And of course, the novelty of a farang visiting.
Later that evening, I suggested that why did we not go around the vendors in Pratunam, Thonburi, Thonglaw, Sukhumvit and Khlong Toei to extort cuddly toys for the kids?
This idea was deemed bloody good so we got everyone involved. I took on a class two evenings a week in an Interior Design company on the premise that the fees went to the Hospice.
The folks in that company were brilliant – they all paid then paid more.
They even helped in our extortion attempts which to be said, were very successful.
We turned up one evening in a taxi totally stuffed with cuddly toys and believe it or not, the driver refused payment and asked what time we wanted returned over the river. Thais are actually nice people when it comes to helping Thais.
He helped us in with the load and the expressions on the faces of the nursing staff were a sight to behold. Magic!
As we walked into the dorm I noticed a new face to my right ; A really cute wee girl about five or six years old. She bore a remarkable resemblance to Nong Poi who lived in the compound in Soi Zero with her parents and who was a cheeky little girl and so enjoyed life.
Here was a girl who was so similar, but on a death sentence. My heart twisted and I wanted to run again.
Well, we went around and dished out the cuddlies, tried to make the kids smile by acting like idiots, then I got to the little girl’s bed. Her name was Namfon.
She was shy, ever so shy. She’d never met a farang before.
What I had though, was a big pink elephant, damn thing was near as big as her.
She liked it ever so much and gave it a big hug with a smile that would melt ice.
Poor wee thing, she was dying and there was no way to explain how – how could she understand?
Over the next few months I managed to get a few people to visit, Supoj did the same, and we managed to raise some funds.
Namfon became my favourite ; She was just the sweetest daughter that any person could possibly want. But she looked serious all the time. I found this difficult.
Then one day, I found a find a copy of ‘The Jungle Book’ cartoon on video in Thai, so on our next visit we asked if we could have a VCR and TV.. The hospice actually had the equipment in the adult ward but duly got it down to us.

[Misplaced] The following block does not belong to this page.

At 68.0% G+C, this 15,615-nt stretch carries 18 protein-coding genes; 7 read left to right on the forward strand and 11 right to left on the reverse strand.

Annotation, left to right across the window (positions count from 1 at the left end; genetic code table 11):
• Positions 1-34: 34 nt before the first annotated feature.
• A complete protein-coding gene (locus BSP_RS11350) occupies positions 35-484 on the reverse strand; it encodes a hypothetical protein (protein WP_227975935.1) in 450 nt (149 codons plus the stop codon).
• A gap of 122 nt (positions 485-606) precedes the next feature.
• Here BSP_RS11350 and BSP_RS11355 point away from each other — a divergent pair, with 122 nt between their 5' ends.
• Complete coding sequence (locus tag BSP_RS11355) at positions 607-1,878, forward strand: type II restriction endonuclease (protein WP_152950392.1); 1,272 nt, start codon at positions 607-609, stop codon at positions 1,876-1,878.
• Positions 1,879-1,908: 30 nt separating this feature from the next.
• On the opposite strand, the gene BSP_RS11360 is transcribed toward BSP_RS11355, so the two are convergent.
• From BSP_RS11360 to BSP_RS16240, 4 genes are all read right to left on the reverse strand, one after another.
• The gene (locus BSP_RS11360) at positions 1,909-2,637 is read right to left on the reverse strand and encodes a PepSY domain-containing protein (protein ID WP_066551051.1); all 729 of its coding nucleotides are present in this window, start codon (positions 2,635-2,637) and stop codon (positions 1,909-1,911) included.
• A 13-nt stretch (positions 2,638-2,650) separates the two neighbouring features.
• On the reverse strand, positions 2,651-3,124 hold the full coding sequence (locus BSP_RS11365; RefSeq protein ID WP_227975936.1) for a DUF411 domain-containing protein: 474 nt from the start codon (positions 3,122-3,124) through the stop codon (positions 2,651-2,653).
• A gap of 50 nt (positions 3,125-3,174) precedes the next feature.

We set it up, and such hilarity with a bunch of sick kids, you would never believe. Namfon lay in my arms and giggled and said that I was , ‘Baloo’. I smiled back and said that she was ‘Maugli’.
Supoj explained to me over a beer one night what Namfon means in colloquial Thai. I thought it was a most lovely and thoughtful expression.
One evening we went along – Aussie Pete was with us, entered the dorm and no Namfon.
I asked a nurse where she was?
Supoj arrived at my elbow, took my arm then said, “She die”.
I looked at the bed, now with another patient, and wondered where the elephant had gone.
The elephant had gone with Namfon.
Oh goodness me, just a kick to the heart.
Later that night Supoj and I sat in some dive, drinking fast whilst the tears rolled down our cheeks.
You cannot escape the inescapable, but sometimes it can bloody hurt.
There was nothing to say, nothing to be said, it just was so sad. What a waste.
Five years later : I meet Pla, (The Good One), we talked about kids. We talked about a daughter.
I told her the story about Namfon.
She agrees that Namfon is a good name for a daughter and my reasons for this are honourable.
Ah well, more time has passed, no wife, no Namfon, but still that memory of the wide eyed child with a big pink elephant giggling in my arms while watching the Jungle Book.
Goodness, doesn’t the clock turn?